A HERD of wild ponies has been moved after irresponsible dog owners let their animals chase the group around and concerns that children were getting too close.

The Exmoor ponies were put in the National Trust owned fields near Southwick Hill as part of a grazing conservation scheme.

The animals were being managed by the Sussex Pony and Grazing Conservation Trust.

Bosses had said they were excited about being asked to help with the conservation of the South Downs.

However, at the end of last week the animals were moved from the fields, which are near Mile Oak.

Anna Bogg, from the Sussex Pony and Grazing Conservation Trust, said the decision had not been taken lightly.

She said: “We have been seriously concerned by some of the irresponsible behaviour we have witnessed from dog owners, parents of young children and adults in this short time period.

“We are further worried by other evidence and stories we have been given of incidents past and present, concerning the treatment of livestock on this site.

“People have no understanding that they are wild – you need to keep a distance and it’s illegal to take your dog off the lead.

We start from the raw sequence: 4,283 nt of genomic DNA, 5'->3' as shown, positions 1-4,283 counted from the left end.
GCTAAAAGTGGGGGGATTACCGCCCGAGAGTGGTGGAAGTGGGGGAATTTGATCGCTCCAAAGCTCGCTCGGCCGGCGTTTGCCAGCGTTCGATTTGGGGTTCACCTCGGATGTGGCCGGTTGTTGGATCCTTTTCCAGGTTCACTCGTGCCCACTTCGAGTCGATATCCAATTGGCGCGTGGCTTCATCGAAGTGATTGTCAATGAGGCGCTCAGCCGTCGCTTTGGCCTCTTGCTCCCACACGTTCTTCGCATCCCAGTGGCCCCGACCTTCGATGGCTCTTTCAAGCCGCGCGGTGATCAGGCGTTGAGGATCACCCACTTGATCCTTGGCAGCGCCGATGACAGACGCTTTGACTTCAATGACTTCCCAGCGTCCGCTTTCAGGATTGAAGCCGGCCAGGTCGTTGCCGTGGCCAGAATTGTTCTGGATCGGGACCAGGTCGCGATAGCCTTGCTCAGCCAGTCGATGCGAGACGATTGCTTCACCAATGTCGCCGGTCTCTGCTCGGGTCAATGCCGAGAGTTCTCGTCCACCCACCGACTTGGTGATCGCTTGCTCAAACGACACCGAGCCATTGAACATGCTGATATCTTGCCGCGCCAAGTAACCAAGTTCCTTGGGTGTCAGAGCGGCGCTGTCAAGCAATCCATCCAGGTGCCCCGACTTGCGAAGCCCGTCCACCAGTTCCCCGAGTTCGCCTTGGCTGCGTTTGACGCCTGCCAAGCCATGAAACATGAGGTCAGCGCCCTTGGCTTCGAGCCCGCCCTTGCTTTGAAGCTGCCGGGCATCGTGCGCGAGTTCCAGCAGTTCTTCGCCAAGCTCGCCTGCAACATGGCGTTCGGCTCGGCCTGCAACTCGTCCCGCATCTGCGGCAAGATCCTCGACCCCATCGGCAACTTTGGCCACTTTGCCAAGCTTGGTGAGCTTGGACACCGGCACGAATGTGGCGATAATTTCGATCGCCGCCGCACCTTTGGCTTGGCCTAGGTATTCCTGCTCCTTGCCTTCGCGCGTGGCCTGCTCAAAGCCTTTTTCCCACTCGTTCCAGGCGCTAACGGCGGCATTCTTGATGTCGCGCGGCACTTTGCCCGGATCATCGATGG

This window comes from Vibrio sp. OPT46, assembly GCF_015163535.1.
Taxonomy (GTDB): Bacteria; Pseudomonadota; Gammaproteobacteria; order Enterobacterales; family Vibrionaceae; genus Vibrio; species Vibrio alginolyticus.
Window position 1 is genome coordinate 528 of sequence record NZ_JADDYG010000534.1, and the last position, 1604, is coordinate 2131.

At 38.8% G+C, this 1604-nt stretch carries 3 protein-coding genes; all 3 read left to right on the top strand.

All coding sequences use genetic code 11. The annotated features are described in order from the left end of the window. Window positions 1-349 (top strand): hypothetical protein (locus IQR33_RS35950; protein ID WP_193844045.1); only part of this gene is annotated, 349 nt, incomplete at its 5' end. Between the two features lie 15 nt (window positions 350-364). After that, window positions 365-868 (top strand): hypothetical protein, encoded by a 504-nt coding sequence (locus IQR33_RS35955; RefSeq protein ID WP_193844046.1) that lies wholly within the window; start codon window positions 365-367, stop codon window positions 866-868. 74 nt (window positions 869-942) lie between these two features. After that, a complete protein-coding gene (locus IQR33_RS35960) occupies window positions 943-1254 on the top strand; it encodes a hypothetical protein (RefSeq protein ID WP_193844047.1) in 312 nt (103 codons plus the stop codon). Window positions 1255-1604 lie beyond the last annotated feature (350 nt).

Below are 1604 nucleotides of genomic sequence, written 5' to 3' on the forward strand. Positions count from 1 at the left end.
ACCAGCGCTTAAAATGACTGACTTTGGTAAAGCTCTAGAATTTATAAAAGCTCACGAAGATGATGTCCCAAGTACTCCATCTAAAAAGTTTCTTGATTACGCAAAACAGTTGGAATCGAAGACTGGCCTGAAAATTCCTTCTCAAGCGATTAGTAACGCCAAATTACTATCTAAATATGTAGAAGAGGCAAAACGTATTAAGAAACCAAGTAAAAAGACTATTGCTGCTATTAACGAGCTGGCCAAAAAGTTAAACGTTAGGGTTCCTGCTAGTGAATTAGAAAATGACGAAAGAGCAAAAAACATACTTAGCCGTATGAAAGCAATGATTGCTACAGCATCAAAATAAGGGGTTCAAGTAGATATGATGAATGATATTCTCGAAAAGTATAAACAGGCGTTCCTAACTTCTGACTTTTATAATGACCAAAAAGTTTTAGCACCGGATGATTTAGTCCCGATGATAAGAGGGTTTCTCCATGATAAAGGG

“There are signs that say that but they got taken down and the gates were left open in protest.

“People’s dogs were chasing the ponies around and they were laughing about it.”

She said the trust’s priority was the immediate care of the animals, adding: “It’s basic countryside code. Everyone should know that you close gates behind you and you don’t take dogs off the lead. People don’t pay attention.

“We fully acknowledge that these people and events are in the minority and that it is a great unfairness to all of you who have so enjoyed seeing our Exmoors doing their work. But it is our duty of care to the organisation as a whole and to all 81 ponies in our trust to ensure the sustainability of our work for the future.”

The trust has successfully introduced ponies to areas across Sussex over the past few months. At the end of March, seven ponies were introduced near Firle and three others taken to Lake Meadow in Battle. Previously there were 11 at Birling Gap and last year there were four at Ditchling Common.

The Exmoor breed has grazed in the UK for tens of thousands of years and the ponies are still widely used for conservation.

For more details visit sussexponygrazing.co.uk.